While NFL owners and players continue to battle over how to divide $9 billion – and who among us hasn’t had to deal with that problem at least twice a week? – teams are employing a curious strategy to show how much they feel your pain.
They’re taking your money.
There are no football games being played right now. So in theory fans haven’t lost anything yet. But with the NFLPA decertifying as a union and the owners now in court, facing potential antitrust violations, it’s safe to assume that the April 28-30 draft (at least the joy of it) and free agency will be affected in some way. Games may be canceled. That uncertainty alone means fans are affected.
Nonetheless, teams are mandating payment for season tickets. New England is the most greedy team, mandating that fans pay for ticket packages in full by the end of March. Then again, the Patriots require the cash flow — they buy more video equipment than anybody else.
The most fan-friendly team: the New York Giants. They’re not asking for a nickel until a new collective bargaining agreement is in place. (It’s worth noting that collecting several thousand dollars up front for personal seat licenses in their new stadium last season eases the blow.)
Every other team has some policy that requires collecting money now. That includes the Falcons. They have different payment plans but all required the first payment to be made by Feb. 11 – which was three weeks before the CBA expired. Tickets must be paid for in full by June 1.
Granted, teams would refund ticket holders (plus an annual simple interest rate of 1 percent) for lost games.
But isn’t there something wrong with this picture? Is there any other business that requires you to pay for a product ahead of time, with no guarantee that the product will exist?
“That’s a fair question,” said Reggie Roberts, the Falcons’ vice president of communications. “We’re operating as if there’s going to be a season. We’re operating under the assumption there won’t be any lost games. If games are lost, then we have a plan in place.”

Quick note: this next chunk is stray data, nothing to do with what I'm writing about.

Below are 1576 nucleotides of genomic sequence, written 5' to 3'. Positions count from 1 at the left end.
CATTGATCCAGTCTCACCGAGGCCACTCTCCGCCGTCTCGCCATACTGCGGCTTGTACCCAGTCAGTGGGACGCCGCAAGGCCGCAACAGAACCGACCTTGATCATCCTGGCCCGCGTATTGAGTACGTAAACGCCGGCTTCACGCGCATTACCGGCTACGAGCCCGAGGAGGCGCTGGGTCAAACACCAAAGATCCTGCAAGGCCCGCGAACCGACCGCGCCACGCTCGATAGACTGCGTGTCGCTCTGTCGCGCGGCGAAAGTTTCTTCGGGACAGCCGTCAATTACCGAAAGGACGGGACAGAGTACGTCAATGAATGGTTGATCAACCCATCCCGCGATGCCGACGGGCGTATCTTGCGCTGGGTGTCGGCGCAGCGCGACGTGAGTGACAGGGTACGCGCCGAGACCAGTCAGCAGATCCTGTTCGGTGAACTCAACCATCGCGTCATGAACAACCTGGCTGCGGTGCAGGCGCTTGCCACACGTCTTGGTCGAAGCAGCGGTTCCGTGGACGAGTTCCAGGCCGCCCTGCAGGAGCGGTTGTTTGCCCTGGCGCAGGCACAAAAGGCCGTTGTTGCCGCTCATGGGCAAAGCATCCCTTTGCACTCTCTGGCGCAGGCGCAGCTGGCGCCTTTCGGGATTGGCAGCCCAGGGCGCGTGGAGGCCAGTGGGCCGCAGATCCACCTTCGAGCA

Roberts said the Falcons’ plan stems from the league’s recommendation. Kudos to the Giants for doing better than that. Everybody else gets a thumbs down.
I’ve contacted several Falcons season-ticket holders about the policy. Many didn’t have an issue with it, either because they believe a full season will be played and/or they have an affinity for owner Arthur Blank.
“I understand some people may not like the fact that they pay for a season that may not take place, but I’m really not one to complain,” Tony Blair said. “Blank has always done right by the organization, and that means a lot to me.”
But not all agree. One, who did not want to be quoted, expressed discomfort about having already paid the family’s $3,600 bill in full.
Another, Tandy Turner, was more to the point.
“I honestly don’t think I should have to pay for tickets and not know if they’re even going to play a game this season,” he said. “To be honest, this whole lockout has kind of left a bitter taste in my mouth. The way I look at it, the economy is already awful. There are so many people out of work. Yet we find a way to save up and pinch pennies to afford these tickets and buy our hats and jerseys, and these same players and owners who make millions of dollars kick us in the gut and have this lockout. “
Well said. Throughout these CBA talks, there have been comments from both sides about how their concern for fans rises above everything else. Of course, that’s not true. Winning the battle is.
Nobody should have to pay while this is going on. Season ticket deposits are not paying salaries right now, they’re paying legal bills.
By Jeff Schultz